Study: 2013 ASHRAE/IES Standard 90.1 Nets Significant Energy Savings

March 13, 2014
The energy reduction was achieved through 33 addenda, the most significant concerning: • Building envelope. • Lighting. • Mechanical.

Constructing a building to the requirements in the 2013 version of ANSI/ASHRAE/IES Standard 90.1, Energy Standard for Buildings Except Low-Rise Residential Buildings, can result in 6- to 8-percent greater efficiency than constructing the same building to the requirements in the 2010 version, an energy-savings analysis performed by Pacific Northwest National Laboratory reveals.

Conducted in support of the U.S. Department of Energy’s Building Energy Codes Program, the analysis of 110 addenda included in the standard shows site and energy-cost savings of 37.7 percent and 37.8 percent, respectively, with the 2004 version of the standard used as the baseline for regulated loads only. For whole-building energy consumption, national aggregated site energy savings a­re 29.5 percent, while energy-cost savings are 29.0 percent.

On a nationally aggregated level, building-type energy savings range from 19.3 percent to 51.9 percent, while energy-cost savings range from 18.6 percent to 50.6 percent. These figures include energy use and cost from whole-building energy consumption, including plug and process loads.

Sixteen building prototypes were modeled in 17 climate locations for a total of 272 combinations of building type and climate zone.

The energy reduction was achieved through 33 addenda, the most significant concerning:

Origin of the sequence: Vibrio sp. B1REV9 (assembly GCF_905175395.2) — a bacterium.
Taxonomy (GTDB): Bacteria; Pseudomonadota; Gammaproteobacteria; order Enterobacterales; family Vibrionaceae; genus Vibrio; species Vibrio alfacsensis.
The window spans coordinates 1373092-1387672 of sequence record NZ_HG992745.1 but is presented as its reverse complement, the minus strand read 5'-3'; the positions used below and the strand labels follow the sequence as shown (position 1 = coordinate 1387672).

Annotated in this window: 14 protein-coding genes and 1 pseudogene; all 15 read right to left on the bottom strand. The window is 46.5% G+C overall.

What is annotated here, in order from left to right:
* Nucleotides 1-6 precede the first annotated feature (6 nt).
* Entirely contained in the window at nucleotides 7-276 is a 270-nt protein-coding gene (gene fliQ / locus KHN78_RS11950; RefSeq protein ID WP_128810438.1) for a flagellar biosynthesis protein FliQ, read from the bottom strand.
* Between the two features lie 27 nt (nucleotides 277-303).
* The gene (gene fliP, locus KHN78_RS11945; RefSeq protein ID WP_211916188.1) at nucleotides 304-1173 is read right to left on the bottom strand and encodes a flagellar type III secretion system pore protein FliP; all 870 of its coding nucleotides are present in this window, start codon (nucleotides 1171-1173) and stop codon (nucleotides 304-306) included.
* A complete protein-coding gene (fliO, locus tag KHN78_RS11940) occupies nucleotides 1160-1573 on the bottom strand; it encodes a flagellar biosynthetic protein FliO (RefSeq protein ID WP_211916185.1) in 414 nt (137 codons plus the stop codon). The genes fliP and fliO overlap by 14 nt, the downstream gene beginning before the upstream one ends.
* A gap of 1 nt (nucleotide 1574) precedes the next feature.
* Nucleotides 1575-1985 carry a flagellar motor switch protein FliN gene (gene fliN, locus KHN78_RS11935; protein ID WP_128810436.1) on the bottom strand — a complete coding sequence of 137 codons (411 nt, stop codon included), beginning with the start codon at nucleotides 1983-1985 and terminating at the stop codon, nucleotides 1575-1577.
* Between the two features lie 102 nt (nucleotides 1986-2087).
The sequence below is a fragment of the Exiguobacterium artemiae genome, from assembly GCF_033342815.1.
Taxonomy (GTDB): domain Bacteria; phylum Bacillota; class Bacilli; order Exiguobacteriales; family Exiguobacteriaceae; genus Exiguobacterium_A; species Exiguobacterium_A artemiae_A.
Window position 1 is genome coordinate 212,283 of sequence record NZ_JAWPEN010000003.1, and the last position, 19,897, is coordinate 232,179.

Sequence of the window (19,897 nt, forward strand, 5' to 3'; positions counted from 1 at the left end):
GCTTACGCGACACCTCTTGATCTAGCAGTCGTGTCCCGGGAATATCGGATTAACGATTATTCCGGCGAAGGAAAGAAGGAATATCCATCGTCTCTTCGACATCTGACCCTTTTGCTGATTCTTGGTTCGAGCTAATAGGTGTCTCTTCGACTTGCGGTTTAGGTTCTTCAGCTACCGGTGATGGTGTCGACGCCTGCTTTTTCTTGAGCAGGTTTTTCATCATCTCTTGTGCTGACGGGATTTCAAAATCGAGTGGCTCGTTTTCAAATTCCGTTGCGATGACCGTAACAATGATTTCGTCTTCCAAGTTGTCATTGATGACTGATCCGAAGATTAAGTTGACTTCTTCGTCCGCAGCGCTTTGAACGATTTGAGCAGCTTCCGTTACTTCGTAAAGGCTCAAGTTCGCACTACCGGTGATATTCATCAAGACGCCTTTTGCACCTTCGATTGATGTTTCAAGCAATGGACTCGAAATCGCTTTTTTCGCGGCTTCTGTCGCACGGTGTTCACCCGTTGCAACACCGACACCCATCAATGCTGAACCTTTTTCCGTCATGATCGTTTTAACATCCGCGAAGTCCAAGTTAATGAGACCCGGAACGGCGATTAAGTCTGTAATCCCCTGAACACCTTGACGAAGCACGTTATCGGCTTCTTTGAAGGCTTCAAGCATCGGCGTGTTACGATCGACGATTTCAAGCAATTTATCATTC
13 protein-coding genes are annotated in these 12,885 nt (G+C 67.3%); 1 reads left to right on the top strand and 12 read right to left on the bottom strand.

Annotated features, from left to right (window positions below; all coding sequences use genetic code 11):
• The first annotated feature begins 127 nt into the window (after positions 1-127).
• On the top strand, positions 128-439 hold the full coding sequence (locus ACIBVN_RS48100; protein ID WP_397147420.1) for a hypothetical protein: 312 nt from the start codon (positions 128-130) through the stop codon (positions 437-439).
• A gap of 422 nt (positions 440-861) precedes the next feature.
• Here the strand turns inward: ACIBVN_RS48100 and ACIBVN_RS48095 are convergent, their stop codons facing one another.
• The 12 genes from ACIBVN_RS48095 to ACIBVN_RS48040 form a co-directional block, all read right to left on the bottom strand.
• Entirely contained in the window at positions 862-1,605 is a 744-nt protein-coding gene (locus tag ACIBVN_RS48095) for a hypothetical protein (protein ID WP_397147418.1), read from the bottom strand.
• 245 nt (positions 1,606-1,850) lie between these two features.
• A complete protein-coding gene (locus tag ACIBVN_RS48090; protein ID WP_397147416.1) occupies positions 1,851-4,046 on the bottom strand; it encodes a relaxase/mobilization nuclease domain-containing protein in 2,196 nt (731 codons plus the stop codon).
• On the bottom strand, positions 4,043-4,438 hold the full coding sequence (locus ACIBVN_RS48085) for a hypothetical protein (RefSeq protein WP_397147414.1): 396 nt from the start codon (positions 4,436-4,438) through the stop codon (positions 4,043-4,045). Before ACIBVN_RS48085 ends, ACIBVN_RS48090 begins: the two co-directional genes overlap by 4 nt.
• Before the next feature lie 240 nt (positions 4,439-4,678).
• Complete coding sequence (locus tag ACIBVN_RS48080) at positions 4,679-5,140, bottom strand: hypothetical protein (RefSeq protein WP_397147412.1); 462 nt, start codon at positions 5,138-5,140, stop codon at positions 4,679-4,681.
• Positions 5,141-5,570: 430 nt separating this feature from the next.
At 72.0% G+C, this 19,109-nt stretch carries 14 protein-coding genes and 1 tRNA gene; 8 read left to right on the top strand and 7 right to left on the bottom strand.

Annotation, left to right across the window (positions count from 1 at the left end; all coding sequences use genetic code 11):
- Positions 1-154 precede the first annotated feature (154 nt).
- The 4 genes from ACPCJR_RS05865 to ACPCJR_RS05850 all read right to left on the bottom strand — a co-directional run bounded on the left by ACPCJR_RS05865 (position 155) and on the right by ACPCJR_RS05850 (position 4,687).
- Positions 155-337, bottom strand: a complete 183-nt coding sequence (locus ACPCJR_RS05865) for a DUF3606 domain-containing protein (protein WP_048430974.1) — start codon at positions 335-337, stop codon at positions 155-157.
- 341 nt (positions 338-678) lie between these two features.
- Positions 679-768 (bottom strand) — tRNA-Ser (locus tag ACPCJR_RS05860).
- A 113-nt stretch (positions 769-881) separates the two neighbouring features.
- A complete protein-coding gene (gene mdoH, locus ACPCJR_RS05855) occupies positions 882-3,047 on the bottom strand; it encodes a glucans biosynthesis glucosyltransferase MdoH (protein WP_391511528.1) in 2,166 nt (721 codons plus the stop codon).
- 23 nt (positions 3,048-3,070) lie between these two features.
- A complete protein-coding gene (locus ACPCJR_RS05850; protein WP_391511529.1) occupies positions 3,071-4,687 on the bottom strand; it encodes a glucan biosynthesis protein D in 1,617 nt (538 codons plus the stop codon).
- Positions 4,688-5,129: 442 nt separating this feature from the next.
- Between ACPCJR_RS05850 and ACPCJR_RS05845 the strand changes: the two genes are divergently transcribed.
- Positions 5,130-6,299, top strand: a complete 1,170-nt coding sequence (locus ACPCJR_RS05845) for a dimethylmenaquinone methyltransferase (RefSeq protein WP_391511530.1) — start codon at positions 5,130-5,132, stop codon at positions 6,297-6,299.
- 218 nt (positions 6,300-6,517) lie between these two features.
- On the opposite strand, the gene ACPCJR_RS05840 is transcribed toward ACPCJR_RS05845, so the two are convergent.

• Building envelope—opaque elements and fenestration requirements were revised to increase stringency while maintaining a reasonable level of cost-effectiveness.

• Lighting—daylighting and daylighting-control requirements, space-by-space lighting-power density limits, and thresholds for toplighting were modified.

• Mechanical—efficiencies for heat pumps, packaged terminal air conditioners, single packaged vertical heat pumps, air conditioners, and evaporative condensers were increased. Also, fan-efficiency requirements were introduced. Additional provisions address commercial refrigeration equipment, controls on heat-rejection and boiler equipment, requirements for expanded use of energy recovery, small-motor efficiencies, and fan-power control and credits. Revision-control requirements were added for many applications.

Another important change concerns the development of an alternate compliance path for computer-room systems.

About the Author

Scott Arnold | Executive Editor

Described by a colleague as "a cyborg ... requir(ing) virtually no sleep, no time off, and bland nourishment that can be consumed while at his desk" who was sent "back from the future not to terminate anyone, but with the prime directive 'to edit dry technical copy' in order to save the world at a later date," Scott Arnold joined the editorial staff of HPAC Engineering in 1999. Prior to that, he worked as an editor for daily newspapers and a specialty-publications company. He has a bachelor's degree in journalism from Kent State University.